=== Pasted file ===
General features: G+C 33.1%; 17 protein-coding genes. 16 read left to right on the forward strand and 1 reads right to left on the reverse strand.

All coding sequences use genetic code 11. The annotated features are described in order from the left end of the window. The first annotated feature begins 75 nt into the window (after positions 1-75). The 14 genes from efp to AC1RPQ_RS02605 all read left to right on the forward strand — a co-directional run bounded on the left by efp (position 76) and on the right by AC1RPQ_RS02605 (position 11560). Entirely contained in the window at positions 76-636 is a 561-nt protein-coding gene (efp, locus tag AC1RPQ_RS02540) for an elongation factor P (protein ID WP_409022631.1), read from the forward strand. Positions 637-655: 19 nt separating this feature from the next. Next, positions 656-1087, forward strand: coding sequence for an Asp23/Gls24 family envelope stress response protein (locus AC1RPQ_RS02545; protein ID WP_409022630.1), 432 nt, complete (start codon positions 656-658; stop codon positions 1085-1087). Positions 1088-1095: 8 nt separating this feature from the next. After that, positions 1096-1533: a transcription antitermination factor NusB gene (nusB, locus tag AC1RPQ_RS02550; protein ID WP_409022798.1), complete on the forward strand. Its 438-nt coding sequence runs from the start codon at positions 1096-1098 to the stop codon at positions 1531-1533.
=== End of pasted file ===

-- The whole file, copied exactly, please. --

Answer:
General features: G+C 33.1%; 17 protein-coding genes. 16 read left to right on the forward strand and 1 reads right to left on the reverse strand.

All coding sequences use genetic code 11. The annotated features are described in order from the left end of the window. The first annotated feature begins 75 nt into the window (after positions 1-75). The 14 genes from efp to AC1RPQ_RS02605 all read left to right on the forward strand — a co-directional run bounded on the left by efp (position 76) and on the right by AC1RPQ_RS02605 (position 11560). Entirely contained in the window at positions 76-636 is a 561-nt protein-coding gene (efp, locus tag AC1RPQ_RS02540) for an elongation factor P (protein ID WP_409022631.1), read from the forward strand. Positions 637-655: 19 nt separating this feature from the next. Next, positions 656-1087, forward strand: coding sequence for an Asp23/Gls24 family envelope stress response protein (locus AC1RPQ_RS02545; protein ID WP_409022630.1), 432 nt, complete (start codon positions 656-658; stop codon positions 1085-1087). Positions 1088-1095: 8 nt separating this feature from the next. After that, positions 1096-1533: a transcription antitermination factor NusB gene (nusB, locus tag AC1RPQ_RS02550; protein ID WP_409022798.1), complete on the forward strand. Its 438-nt coding sequence runs from the start codon at positions 1096-1098 to the stop codon at positions 1531-1533.